I believe I can get a vibe for a place/country in such a short space of time, especially as I understand one city, even the capital, isn't always a fair representation of a country as a whole.
Isn't this statement in conflict with itself? You feel you can get a "vibe" for a country but know it's probably wrong?

IMHO, "knowing" a country is a meaningless phrase anyway.
CPRich is offline  
Reply With Quote
Old Jan 28, 19, 2:11 am
  #11  
 
Join Date: Mar 2015
Posts: 293
I lived in Japan for four years, have lived in the UK for 25 years, and have visited many countries for shorter periods of time.

It makes a big difference how different the countries are. Comparing my native NZ to Japan and the UK, the UK is considerably more similar, in pretty much all ways, to NZ than Japan is. It look me years to get an understanding of Japan that wasn't being wrong-footed by mistaken impressions, and over the last few years my understanding stabilised. With the UK, I found it was pretty easy to understand the country, and after a while many people don't realise that I'm not English until I tell them. I fit in.

To understand a country, it's necessary to speak the local language. Otherwise you'll never learn about the country and people to any significant depth. You'll only see the projection of the country through English or other common language, which is a very different thing.

Recently I spent two weeks in Iran. While I'd studied up about the country ahead of time, it was clear that I was only scratching the surface. It was enough to dispel some misunderstandings I had of Iran, but nothing like a deep understanding. I've continued reading books (e.g. Iranian history, about Shia Islam) and asking questions since then. It's clear that there's still a lot to understand. The more you know, the more that you know that you don't know. At least with a short trip.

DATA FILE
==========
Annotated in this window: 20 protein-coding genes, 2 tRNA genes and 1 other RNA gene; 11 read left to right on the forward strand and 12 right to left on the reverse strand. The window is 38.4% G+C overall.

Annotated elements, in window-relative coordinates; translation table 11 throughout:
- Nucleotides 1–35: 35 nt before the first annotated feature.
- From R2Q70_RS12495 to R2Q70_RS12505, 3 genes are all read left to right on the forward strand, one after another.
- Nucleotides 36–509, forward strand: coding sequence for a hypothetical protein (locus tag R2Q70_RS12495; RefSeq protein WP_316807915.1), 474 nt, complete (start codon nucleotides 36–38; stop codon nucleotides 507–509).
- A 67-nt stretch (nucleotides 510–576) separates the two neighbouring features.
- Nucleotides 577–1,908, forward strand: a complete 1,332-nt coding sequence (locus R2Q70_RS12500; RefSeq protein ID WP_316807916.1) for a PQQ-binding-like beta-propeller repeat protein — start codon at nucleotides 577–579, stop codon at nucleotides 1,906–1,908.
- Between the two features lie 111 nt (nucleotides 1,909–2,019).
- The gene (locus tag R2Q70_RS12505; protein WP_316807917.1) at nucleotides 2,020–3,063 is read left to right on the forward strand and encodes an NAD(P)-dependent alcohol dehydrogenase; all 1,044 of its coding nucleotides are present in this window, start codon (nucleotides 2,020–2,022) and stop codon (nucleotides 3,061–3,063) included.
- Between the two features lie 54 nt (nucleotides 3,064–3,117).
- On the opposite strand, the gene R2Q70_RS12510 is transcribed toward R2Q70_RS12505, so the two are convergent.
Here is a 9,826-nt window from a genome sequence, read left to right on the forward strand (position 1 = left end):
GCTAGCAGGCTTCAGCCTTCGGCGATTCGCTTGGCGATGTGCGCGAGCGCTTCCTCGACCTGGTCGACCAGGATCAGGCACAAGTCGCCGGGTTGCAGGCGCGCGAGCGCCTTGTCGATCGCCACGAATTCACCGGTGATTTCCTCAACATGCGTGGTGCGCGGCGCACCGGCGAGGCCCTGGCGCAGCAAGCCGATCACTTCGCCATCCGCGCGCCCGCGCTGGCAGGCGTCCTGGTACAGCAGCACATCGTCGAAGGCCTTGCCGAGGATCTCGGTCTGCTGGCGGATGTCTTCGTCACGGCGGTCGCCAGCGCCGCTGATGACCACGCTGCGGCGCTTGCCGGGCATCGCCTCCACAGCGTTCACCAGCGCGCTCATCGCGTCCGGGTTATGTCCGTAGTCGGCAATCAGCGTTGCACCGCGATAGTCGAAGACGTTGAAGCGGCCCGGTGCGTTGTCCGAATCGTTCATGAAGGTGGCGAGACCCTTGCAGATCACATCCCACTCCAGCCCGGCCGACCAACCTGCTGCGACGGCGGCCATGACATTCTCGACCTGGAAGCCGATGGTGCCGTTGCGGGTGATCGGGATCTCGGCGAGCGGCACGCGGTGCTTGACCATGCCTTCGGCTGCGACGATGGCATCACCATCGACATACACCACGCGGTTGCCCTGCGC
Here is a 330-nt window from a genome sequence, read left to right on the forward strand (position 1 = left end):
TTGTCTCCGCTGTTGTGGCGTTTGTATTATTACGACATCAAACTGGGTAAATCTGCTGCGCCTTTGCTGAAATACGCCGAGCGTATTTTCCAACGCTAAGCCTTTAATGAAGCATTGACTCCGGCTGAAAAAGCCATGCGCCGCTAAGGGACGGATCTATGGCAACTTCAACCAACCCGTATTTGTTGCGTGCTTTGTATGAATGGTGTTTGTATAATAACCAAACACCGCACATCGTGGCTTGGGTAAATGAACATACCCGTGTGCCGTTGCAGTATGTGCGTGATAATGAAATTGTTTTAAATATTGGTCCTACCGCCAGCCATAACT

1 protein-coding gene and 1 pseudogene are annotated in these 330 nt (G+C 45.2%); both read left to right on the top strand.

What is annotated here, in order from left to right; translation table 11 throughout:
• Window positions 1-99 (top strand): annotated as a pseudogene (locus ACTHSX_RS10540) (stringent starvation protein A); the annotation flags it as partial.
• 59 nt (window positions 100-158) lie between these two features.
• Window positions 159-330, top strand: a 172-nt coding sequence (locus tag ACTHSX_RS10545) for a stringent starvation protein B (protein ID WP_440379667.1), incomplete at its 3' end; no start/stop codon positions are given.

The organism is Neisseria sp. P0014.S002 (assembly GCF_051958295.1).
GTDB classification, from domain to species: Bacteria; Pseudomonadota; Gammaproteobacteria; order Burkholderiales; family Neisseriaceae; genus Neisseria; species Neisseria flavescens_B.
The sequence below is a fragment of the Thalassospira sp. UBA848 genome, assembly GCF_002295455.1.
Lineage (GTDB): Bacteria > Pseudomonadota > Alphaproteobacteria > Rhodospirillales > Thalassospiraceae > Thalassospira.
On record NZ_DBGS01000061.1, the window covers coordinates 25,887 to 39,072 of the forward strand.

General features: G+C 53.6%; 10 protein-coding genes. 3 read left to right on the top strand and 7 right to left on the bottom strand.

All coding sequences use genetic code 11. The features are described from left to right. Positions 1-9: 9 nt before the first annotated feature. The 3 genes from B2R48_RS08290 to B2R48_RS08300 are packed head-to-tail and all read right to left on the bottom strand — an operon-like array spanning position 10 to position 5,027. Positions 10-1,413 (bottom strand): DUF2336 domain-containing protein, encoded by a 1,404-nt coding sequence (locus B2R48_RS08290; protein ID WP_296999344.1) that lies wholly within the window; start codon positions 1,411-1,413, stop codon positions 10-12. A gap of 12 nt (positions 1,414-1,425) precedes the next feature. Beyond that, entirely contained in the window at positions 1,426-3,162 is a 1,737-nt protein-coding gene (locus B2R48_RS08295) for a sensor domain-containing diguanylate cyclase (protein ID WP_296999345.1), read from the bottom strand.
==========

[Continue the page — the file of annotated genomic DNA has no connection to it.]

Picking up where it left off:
As an example, I completely misunderstood how gender segregation works in Iran. E.g. I was very surprised to find that sleeping compartments on Iranian night trains are mixed gender. And even having been warned, it was still a bit of a shock to see it in reality. As an example of such shock, one time I went to the gents toilet and there was a woman in there adjusting her headscarf in the mirror. I was so shocked that I turned around and ran out. (Actually physically ran). I assumed that I had walked into the ladies' toilet and that this might be a serious error in Iran. However, when I got out I could see that the sign definitely said 'Gents', but that was definitely a lady in there. When she came out, it turned out that she spoke English, and she explained that the Ladies' was out of order, so they had been asked to use the Gents. And that this was OK. She thought my reaction in running out was hilarious. That I had quite a lot of such misunderstandings while in the country shows that I don't understand it. I was learning a lot, but it would take a lot, lot, longer than I had to gain a proper understanding. Iran is I think relatively hard to understand both because the culture is different, and complex, e.g. the tension between the more and less religious sections of society. But, also because of the amount of misinformation about the country that seems to be widely spread.

Like some posters above, I get annoyed about people who visit a country for a short while and are immediately experts. Giving first impressions is fine, but to claim a deep understanding of a country based on a few weeks, let alone a few days, is unreasonable. I'm reminded of the book that George Mikes wrote about Japan where he dismissed what long-term residents of Japan said, based upon the authors short experience. Having lived in Japan for a while when I read the book, I was of the opinion that the long-term residents were right, and that Mikes had an over-simplistic, and sometimes even plain wrong, understanding.